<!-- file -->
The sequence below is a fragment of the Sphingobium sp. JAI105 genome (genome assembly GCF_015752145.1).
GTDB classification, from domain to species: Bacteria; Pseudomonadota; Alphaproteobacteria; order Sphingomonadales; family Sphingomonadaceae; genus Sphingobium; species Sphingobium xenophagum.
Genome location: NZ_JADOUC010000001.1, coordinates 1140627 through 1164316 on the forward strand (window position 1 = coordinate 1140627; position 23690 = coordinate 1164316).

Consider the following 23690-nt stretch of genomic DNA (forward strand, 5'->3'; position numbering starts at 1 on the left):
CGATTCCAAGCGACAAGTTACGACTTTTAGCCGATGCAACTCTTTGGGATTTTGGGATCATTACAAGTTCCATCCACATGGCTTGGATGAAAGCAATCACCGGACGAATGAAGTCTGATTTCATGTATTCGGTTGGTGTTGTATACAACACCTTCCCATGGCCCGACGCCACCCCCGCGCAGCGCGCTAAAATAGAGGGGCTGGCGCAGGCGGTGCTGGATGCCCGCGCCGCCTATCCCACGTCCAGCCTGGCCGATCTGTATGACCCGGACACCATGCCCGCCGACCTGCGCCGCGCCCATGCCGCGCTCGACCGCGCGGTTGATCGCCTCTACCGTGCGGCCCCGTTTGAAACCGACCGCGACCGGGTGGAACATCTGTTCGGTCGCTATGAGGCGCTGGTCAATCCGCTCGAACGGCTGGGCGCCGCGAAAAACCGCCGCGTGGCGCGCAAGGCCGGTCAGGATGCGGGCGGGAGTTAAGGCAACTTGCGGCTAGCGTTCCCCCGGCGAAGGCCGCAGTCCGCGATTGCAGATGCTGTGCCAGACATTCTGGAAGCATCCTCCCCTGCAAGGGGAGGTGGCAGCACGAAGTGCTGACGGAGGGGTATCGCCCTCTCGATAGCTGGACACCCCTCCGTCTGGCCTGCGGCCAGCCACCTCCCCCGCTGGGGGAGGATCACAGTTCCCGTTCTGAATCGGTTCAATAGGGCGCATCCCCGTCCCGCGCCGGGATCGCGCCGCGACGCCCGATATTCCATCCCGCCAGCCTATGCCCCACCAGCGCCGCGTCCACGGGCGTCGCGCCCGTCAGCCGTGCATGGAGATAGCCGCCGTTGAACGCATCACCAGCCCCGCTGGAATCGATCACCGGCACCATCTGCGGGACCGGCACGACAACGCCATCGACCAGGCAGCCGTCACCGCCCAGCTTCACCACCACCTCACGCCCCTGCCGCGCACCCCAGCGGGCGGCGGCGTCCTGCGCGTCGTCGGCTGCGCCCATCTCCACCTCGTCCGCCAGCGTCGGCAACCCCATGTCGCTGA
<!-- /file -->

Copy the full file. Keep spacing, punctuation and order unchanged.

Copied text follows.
The sequence below is a fragment of the Sphingobium sp. JAI105 genome (genome assembly GCF_015752145.1).
GTDB classification, from domain to species: Bacteria; Pseudomonadota; Alphaproteobacteria; order Sphingomonadales; family Sphingomonadaceae; genus Sphingobium; species Sphingobium xenophagum.
Genome location: NZ_JADOUC010000001.1, coordinates 1140627 through 1164316 on the forward strand (window position 1 = coordinate 1140627; position 23690 = coordinate 1164316).

Consider the following 23690-nt stretch of genomic DNA (forward strand, 5'->3'; position numbering starts at 1 on the left):
CGATTCCAAGCGACAAGTTACGACTTTTAGCCGATGCAACTCTTTGGGATTTTGGGATCATTACAAGTTCCATCCACATGGCTTGGATGAAAGCAATCACCGGACGAATGAAGTCTGATTTCATGTATTCGGTTGGTGTTGTATACAACACCTTCCCATGGCCCGACGCCACCCCCGCGCAGCGCGCTAAAATAGAGGGGCTGGCGCAGGCGGTGCTGGATGCCCGCGCCGCCTATCCCACGTCCAGCCTGGCCGATCTGTATGACCCGGACACCATGCCCGCCGACCTGCGCCGCGCCCATGCCGCGCTCGACCGCGCGGTTGATCGCCTCTACCGTGCGGCCCCGTTTGAAACCGACCGCGACCGGGTGGAACATCTGTTCGGTCGCTATGAGGCGCTGGTCAATCCGCTCGAACGGCTGGGCGCCGCGAAAAACCGCCGCGTGGCGCGCAAGGCCGGTCAGGATGCGGGCGGGAGTTAAGGCAACTTGCGGCTAGCGTTCCCCCGGCGAAGGCCGCAGTCCGCGATTGCAGATGCTGTGCCAGACATTCTGGAAGCATCCTCCCCTGCAAGGGGAGGTGGCAGCACGAAGTGCTGACGGAGGGGTATCGCCCTCTCGATAGCTGGACACCCCTCCGTCTGGCCTGCGGCCAGCCACCTCCCCCGCTGGGGGAGGATCACAGTTCCCGTTCTGAATCGGTTCAATAGGGCGCATCCCCGTCCCGCGCCGGGATCGCGCCGCGACGCCCGATATTCCATCCCGCCAGCCTATGCCCCACCAGCGCCGCGTCCACGGGCGTCGCGCCCGTCAGCCGTGCATGGAGATAGCCGCCGTTGAACGCATCACCAGCCCCGCTGGAATCGATCACCGGCACCATCTGCGGGACCGGCACGACAACGCCATCGACCAGGCAGCCGTCACCGCCCAGCTTCACCACCACCTCACGCCCCTGCCGCGCACCCCAGCGGGCGGCGGCGTCCTGCGCGTCGTCGGCTGCGCCCATCTCCACCTCGTCCGCCAGCGTCGGCAACCCCATGTCGCTGA